by Emily P. Walker
I was covering an FDA tobacco meeting a while back when I heard a Howard Koh, MD, assistant secretary of health at the Department of Health and Human Services (HHS) start his speech with the World Health Organization’s definition of health.
“Health is a state of complete physical, mental, and social well-being and not merely the absence of disease or infirmity.”
That was the first time I’d heard the definition, and I immediately decided I liked it.
Health is what is, rather than what is not.
I know many people who would consider themselves healthy because they don’t have a disease or obvious illness (in many cases, these people are young, and the effects of a sedentary lifestyle have yet to catch up with them).
And Dr. Koh’s statement was particularly relevant at a meeting on tobacco because many younger smokers have no clear health ailments, but obviously are not living a “healthy” lifestyle by choosing to inhale a substance that causes lung cancer and a litany of other diseases.
Personally, if I’m having a week where I’m not moving around much, have missed my workouts, consumed an embarrassing amount of cheese, and a slightly less embarrassing amount of wine and whiskey, I do not feel healthy even though I have no clear “disease or infirmity.”
I also like the WHO definition for its inclusion of “social” health as a key component of overall health, because it promotes a well-rounded lifestyle. Also, there has been some evidence that shows elderly people might delay cognitive decline by being socially engaged.
Including “social” struck me as very progressive, so I was surprised when I looked at the WHO’s website and learned that the group has had the same definition for health since it was established in 1948.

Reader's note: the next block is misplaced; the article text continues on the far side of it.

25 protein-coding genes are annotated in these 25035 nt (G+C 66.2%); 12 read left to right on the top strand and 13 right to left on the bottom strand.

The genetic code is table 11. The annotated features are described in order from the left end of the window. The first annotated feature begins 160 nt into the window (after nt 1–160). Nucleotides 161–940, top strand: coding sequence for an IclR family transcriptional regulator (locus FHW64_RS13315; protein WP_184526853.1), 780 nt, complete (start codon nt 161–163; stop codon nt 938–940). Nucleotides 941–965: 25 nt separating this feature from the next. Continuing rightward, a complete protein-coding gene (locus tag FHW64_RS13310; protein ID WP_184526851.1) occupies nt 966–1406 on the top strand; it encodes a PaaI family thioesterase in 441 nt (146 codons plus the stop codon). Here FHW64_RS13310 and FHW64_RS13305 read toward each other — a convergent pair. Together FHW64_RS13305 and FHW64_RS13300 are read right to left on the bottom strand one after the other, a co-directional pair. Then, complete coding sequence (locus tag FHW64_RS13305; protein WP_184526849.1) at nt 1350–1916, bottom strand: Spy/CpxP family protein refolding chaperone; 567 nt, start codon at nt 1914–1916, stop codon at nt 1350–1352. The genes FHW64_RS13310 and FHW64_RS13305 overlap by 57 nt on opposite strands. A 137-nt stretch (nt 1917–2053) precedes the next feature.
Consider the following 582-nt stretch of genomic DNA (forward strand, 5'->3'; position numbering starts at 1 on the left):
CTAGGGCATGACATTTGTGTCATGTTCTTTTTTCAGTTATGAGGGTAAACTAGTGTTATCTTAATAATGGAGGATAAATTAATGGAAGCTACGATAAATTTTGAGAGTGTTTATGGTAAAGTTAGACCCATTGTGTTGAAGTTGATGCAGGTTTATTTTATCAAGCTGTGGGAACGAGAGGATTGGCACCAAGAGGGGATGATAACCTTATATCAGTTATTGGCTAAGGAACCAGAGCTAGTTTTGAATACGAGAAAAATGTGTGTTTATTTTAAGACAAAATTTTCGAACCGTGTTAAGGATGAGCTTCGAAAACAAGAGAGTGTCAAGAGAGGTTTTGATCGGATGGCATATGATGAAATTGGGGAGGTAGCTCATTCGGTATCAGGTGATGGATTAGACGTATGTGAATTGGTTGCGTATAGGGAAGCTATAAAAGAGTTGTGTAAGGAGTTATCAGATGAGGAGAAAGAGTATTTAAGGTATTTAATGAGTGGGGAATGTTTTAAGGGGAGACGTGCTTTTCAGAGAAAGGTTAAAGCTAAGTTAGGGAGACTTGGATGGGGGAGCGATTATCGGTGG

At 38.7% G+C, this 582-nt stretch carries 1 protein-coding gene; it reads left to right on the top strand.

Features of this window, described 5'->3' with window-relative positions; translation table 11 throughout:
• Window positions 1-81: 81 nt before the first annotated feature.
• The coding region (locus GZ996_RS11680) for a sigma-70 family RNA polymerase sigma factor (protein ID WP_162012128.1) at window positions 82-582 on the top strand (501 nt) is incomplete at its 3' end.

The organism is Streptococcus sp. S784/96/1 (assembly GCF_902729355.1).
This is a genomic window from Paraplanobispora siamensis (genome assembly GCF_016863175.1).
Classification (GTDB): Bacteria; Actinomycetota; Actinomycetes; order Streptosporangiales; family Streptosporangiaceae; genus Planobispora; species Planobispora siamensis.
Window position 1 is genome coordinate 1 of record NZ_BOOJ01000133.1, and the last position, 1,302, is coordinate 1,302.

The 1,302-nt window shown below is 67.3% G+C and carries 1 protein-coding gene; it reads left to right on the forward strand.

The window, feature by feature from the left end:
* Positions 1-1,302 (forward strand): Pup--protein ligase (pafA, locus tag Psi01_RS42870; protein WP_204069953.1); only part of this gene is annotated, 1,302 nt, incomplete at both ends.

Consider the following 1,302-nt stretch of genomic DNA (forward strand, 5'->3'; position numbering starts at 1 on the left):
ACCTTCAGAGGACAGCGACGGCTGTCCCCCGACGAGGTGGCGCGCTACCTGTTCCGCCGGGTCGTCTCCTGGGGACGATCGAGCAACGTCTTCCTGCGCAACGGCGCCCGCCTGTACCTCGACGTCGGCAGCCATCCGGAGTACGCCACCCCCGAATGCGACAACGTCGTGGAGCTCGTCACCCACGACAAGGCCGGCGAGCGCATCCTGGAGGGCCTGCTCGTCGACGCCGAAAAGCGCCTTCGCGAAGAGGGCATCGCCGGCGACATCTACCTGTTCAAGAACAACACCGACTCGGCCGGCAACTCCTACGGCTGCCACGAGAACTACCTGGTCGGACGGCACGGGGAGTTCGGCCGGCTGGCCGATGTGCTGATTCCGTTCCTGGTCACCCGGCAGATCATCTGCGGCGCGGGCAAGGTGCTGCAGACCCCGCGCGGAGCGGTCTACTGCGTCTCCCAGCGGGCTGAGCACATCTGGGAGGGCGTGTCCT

Upon a bit of further research, I discovered not everyone is as pleased with WHO’s definition as I am.
In a 1997 article in the British Medical Journal, Rodolfo Saracci of the National Research Council in Pisa, Italy argued that the WHO’s definition, while inspirational, is not practical and that it “corresponds much more closely to happiness than to health.”
He shared an example illustrating that health and happiness may not always go hand-in-hand.
“Sigmund Freud, an appropriate reference in psychological matters, saw it clearly when, after stopping smoking cigars for health reasons, he wrote: ‘I learned that health was to be had at a certain cost. … Thus I am now better than I was, but not happier.’” Saracci wrote.
(A particularly apt example for its relation to the FDA’s new authority over regulating tobacco products aimed at improving the health of Americans).
Happiness is strictly subjective, Saracci argues, and is not necessarily linked to health.
I see his point, and agree that the WHO definition of health could also double as a definition for “happiness.”
But with so many government agencies and health groups offering hyper-clinical guidelines and definitions, I kind of like a simple, somewhat existential, definition that promotes happiness as an integral part of health.
Emily Walker is a MedPage Today Washington Correspondent and blogs at In Other Words, the MedPage Today staff blog.
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